I would also evaluate the horse for lightness: Is the horse relaxed with the cues? Does he respond immediately to the cues from the bit and from my legs without hesitation or tension? Is the horse overflexing his neck and disconnecting the stop cue to the slowing of his feet? Is he flexing his neck correctly and responding correctly to the pressure of the bit? Is the horse able to hold the correct posture as long as we need for him to, or is his strength diminished due to tension in other parts of his body?
Rhythm, rhythm, rhythm . . .
Now I want to test the horse for rhythm. Can I speed up and slow down the horse without him hesitating? Can I ask the horse to maintain a particular speed within a gait and stay there until asked to change? Maintaining speed and gait is important to the hyper-reactive horse, and to the overall performance of any horse. It demonstrates that the horse has a clear understanding of the ‘go forward’ cue and feels no conflict associated with this cue.
Ask your horse to demonstrate different speeds. Ask for low speed to high speed and then to an even higher speed. Then ask the horse to begin slowing back down through each of these speeds. Rhythm goes hand-in-hand with Line (a specific direct line pattern).
Using “Line” to test responsiveness
“Line” tests the horse’s responses. If the horse is falling out of rhythm, he will fall off his line. The reason is that when a horse slows down with one leg or another, he will move toward that direction. So Line is the last in the tests for all three principles: Basic Control, Lightness and Rhythm. Line teaches the horse to follow our directive.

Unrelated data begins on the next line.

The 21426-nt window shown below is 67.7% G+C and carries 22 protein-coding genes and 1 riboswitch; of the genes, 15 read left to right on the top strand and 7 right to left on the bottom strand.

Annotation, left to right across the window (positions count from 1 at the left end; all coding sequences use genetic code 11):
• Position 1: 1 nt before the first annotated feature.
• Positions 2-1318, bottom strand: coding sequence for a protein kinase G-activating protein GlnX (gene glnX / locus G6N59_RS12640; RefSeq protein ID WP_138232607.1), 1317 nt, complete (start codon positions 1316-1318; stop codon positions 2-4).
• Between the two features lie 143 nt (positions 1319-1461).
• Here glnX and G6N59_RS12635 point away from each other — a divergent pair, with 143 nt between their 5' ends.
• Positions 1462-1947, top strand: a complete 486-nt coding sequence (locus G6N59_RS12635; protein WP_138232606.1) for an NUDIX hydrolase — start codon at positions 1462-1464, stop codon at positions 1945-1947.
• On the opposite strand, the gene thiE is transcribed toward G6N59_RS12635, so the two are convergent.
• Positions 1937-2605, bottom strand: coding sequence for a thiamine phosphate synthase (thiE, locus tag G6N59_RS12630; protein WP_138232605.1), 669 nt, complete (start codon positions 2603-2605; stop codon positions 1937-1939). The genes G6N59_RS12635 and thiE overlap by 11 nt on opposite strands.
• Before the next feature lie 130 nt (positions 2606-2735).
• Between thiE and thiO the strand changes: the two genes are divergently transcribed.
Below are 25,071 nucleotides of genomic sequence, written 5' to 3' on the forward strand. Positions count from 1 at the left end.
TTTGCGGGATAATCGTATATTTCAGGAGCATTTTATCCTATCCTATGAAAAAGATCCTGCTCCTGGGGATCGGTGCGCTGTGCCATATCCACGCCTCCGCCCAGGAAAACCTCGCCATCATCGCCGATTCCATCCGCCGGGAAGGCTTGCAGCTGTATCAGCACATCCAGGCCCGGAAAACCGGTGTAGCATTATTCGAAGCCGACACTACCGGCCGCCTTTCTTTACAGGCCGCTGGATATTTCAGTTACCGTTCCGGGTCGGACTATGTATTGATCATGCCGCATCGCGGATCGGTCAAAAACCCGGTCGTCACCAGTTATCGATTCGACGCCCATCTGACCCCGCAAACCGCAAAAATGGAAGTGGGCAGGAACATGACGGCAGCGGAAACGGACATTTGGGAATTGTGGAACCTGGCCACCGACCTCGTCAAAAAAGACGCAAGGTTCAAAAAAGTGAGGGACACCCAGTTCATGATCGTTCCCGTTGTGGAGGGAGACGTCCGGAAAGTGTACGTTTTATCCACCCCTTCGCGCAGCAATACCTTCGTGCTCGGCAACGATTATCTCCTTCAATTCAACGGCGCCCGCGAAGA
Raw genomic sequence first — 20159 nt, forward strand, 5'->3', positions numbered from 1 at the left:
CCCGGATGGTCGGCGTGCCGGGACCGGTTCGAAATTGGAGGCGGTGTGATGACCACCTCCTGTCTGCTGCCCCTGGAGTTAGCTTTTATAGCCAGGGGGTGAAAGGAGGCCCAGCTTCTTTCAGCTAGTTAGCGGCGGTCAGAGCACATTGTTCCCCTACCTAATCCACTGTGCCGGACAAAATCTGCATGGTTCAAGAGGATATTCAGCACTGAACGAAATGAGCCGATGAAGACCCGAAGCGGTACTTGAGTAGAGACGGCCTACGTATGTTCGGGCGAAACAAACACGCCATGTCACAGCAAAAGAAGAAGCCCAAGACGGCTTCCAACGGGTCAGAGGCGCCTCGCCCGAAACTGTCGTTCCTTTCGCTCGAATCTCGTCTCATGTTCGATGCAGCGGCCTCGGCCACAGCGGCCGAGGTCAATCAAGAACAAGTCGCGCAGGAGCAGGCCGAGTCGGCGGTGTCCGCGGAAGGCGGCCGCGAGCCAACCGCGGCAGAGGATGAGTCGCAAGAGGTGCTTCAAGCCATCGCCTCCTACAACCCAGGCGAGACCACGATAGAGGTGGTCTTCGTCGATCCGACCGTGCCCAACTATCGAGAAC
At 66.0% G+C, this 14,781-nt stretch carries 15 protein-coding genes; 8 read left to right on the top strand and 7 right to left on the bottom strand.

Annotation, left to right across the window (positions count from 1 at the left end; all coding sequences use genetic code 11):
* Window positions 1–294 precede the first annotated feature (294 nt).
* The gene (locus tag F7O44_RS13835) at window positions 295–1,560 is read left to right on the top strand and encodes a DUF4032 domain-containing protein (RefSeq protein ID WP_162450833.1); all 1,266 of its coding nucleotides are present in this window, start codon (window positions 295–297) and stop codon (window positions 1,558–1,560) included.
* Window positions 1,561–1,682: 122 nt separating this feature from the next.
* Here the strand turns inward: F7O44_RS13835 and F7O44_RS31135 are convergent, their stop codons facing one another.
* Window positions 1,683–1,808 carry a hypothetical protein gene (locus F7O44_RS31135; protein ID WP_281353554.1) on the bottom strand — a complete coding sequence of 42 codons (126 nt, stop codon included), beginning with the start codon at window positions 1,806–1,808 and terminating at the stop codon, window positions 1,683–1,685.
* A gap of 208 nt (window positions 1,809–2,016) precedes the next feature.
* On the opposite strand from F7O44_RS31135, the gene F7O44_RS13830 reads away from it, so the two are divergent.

To test for the horse’s ability to understand the concept of ‘Line,’ I place the horse on a specific path using cue contacts with my hands or my legs (never use both cues at the same time; using hands and leg cues at the same time is essentially giving a ‘stop’ and a ‘go’ cue concurrently!). I then allow him to possibly make the mistake of falling off the Line by dropping my cue contacts to zero.
If the horse passes these simple tests (faster and slower speeds, following a Line without cues), I would say that a true connection has been made between the rider and the horse. When that’s accomplished, I would recommend that you progress toward your specific discipline goals. When the horse can correctly perform stop, go, faster, slower, and follow a line without cues, you shouldn’t have too much trouble.
Step 3: Plan the plan
However, if the horse fails to pass any or all of these simple responsive tests, then I would move forward to my next step in the OEPA method. That third step is to Plan how to achieve the desired responses that the horse failed to perform.
The Plan stage of the OEPA method is the most important for the horse. It helps you to clarify, consolidate and apply the proper methods to the problem areas your horse is experiencing. By keeping a training journal each day of your horse’s responses (with reports of good and bad and everything in between), you will be able to track your horse’s responses accurately. Even if you don’t ride or train every day, make notes about your horse’s behavior while in the stall or out in pasture.